Secondly, the supervisors must be completely independent from the public authorities, during the entire supervision process, which begins with the assessment of the request for approval, and continues until liquidation! This rule cannot be subject to any exception if we want to avoid more or less well intentioned political interference.

Thirdly, there is a need to accept to pay the price of financial inclusion. Microfinance puts the lie to the saying by which “only the rich get credit”, but not to the one by which “the higher the credit amount, the lower the rate”. When the credit is intended for an income-generating activity, there should be no maximum rate (or maximum usury rate). The market should be left to find its equilibrium on prices, which it generally does in a few years. This observation also applies to the other products, particularly migrant remittances. It is the competition resulting from the market reaching maturity which has led to a substantial decrease in tariffs on certain “remittance corridors”.



Fourthly, business law and financial law are there more to serve the economy than to shape it. The guiding principle should be the security of operations and not the legal purity or the national microfinance strategy. Regulators and supervisors should accept institutional experimentation more, provided they are reassured in terms of the technical soundness of the system and the protection of funds from the public. It is also legal pragmatism that allowed the phenomenal success of M-PESA in Kenya, which is today held up as an example all over the world.

Fifthly, it should be ensured that the appetite for the new thematic areas (consumer protection, anti-money laundering, civil liberties, etc.) does not lead to an ever-increasing complexity of managing for the supervisors and taxpayers: too much complexity holds back financial innovation.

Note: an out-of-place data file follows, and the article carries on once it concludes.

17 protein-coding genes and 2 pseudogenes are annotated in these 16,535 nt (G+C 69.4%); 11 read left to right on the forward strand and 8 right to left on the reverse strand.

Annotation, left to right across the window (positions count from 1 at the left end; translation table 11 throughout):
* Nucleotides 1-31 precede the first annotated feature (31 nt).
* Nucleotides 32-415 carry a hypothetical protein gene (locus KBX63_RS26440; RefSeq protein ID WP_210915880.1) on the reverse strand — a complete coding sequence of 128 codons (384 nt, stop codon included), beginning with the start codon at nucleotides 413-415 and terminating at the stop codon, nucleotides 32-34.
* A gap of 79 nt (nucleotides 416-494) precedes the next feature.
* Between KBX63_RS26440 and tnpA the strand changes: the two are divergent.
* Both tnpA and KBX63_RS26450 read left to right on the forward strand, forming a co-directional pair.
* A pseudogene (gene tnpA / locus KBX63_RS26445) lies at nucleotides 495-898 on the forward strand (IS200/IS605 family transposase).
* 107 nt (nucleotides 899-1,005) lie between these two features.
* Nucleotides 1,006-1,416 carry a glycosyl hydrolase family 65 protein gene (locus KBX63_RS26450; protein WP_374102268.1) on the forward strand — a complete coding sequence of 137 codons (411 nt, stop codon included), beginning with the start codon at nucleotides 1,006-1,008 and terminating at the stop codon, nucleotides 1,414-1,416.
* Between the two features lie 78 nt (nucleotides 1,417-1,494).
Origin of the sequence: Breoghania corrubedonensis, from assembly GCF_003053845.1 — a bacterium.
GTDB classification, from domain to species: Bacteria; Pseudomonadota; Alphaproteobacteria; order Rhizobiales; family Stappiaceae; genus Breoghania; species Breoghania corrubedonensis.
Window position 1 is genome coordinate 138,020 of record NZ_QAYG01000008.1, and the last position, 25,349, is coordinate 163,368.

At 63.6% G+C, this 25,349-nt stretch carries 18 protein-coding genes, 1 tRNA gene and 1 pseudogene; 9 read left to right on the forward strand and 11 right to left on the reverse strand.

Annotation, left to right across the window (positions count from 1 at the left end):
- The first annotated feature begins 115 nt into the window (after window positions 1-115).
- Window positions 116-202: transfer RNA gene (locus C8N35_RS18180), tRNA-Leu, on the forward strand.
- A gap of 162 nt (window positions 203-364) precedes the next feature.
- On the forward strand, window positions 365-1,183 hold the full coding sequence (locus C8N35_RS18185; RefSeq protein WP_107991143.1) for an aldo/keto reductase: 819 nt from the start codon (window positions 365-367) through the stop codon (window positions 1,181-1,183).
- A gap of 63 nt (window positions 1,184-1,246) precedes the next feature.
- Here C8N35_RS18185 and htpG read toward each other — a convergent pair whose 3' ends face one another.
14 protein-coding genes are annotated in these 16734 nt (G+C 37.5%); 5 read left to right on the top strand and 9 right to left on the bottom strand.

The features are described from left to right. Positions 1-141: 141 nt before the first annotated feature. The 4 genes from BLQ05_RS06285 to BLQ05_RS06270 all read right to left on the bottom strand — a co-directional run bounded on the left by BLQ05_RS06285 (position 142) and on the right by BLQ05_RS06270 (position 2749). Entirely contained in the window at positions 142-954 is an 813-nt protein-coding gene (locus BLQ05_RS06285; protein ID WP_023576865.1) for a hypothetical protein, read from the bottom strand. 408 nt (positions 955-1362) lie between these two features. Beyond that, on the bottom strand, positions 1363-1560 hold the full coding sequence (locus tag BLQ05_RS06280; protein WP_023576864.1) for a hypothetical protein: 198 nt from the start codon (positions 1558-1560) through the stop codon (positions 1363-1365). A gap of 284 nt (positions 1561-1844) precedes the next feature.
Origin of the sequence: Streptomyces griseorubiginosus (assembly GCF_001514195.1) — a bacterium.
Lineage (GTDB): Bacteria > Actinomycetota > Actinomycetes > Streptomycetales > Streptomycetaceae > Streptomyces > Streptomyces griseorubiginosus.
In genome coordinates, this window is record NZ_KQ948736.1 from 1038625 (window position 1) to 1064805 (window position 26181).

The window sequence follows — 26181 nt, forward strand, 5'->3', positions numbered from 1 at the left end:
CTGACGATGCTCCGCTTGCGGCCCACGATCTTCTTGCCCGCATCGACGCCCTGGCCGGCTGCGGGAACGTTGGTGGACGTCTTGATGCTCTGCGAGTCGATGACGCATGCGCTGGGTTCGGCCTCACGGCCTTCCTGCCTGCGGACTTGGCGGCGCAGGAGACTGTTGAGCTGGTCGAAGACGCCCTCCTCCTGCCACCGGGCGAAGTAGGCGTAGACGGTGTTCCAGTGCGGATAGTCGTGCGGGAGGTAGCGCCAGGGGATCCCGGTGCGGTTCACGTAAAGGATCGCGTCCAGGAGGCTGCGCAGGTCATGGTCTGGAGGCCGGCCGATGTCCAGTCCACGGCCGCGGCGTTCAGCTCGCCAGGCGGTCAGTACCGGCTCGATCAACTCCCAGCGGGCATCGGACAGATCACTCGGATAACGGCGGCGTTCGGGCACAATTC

Sixthly, we should not confine ourselves to addressing the aspects of financial regulation, but also address the entire legal and judicial environment in which microfinance operates. If the judicial system is ineffective, the institutions will be unable to seize the assets of their unscrupulous borrowers.

Finally, I will finish with a special mention for mutualist financial systems, with a particular message to supervisors. These systems need to be supervised like milk on the stove: with a watchful eye and the capacity to intervene effectively and promptly. As while this model, over a century and a half, has managed to prove its tremendous capacity to grow and provide banking services to people, experience in a number of developing countries in recent decades shows that these institutions can also make risky investments or experience massive fraud, which can sometimes drive them to bankruptcy. It is what we call a “tough love” approach!